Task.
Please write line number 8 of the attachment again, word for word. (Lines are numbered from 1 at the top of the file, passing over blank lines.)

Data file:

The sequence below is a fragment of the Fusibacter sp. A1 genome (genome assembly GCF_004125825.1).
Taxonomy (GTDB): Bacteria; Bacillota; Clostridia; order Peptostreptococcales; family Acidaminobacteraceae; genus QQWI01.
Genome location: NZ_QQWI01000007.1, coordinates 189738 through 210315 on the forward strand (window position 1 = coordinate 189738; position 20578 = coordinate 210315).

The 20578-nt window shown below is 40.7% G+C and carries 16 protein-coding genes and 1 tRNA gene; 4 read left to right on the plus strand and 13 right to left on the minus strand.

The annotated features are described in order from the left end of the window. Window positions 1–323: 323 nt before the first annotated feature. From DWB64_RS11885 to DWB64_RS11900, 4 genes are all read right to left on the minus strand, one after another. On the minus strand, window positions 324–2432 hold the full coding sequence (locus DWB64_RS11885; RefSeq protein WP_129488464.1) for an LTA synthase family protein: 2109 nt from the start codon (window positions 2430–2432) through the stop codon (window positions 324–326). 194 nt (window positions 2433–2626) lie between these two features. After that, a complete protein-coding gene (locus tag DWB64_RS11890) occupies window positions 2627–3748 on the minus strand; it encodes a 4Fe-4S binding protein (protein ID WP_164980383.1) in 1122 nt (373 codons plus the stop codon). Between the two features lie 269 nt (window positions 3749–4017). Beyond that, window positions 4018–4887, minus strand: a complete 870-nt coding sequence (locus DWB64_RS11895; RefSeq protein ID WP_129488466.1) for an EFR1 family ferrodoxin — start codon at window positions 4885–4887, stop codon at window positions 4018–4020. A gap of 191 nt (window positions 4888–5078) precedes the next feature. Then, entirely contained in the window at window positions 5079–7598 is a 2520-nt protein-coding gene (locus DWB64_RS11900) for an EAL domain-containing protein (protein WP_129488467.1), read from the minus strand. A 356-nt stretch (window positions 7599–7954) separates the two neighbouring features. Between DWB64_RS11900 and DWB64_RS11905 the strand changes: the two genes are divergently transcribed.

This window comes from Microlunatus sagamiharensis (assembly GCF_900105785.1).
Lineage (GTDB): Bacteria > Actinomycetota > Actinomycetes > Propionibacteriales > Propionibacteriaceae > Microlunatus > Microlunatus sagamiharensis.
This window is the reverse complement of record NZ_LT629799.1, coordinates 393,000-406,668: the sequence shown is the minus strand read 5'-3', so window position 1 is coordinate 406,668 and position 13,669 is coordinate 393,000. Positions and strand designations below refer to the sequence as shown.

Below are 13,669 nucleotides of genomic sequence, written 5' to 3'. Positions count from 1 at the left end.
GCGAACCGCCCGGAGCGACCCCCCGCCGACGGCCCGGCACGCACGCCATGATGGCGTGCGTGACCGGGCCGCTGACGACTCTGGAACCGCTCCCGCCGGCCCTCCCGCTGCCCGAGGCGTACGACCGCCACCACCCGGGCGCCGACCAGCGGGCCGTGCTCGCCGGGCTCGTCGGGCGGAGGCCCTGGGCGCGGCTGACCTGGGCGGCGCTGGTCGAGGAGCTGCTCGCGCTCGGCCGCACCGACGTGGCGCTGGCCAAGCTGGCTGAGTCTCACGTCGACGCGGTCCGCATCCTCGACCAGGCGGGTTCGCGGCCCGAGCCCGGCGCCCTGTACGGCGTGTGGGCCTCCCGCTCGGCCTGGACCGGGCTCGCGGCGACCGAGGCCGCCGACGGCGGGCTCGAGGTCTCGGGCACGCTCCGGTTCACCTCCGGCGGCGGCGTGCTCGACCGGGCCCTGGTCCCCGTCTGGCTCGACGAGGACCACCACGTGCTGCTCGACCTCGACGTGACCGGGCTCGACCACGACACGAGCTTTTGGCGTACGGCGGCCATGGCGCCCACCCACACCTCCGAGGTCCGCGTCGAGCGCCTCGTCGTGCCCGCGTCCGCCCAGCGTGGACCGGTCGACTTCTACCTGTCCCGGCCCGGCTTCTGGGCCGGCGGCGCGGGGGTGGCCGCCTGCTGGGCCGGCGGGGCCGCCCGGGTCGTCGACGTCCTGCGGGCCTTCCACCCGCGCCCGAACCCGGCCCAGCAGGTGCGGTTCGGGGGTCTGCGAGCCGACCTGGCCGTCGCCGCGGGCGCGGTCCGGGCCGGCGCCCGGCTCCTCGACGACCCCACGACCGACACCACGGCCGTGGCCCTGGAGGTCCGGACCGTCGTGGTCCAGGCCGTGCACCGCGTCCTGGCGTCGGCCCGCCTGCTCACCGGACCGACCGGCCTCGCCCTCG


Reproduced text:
This window is the reverse complement of record NZ_LT629799.1, coordinates 393,000-406,668: the sequence shown is the minus strand read 5'-3', so window position 1 is coordinate 406,668 and position 13,669 is coordinate 393,000. Positions and strand designations below refer to the sequence as shown.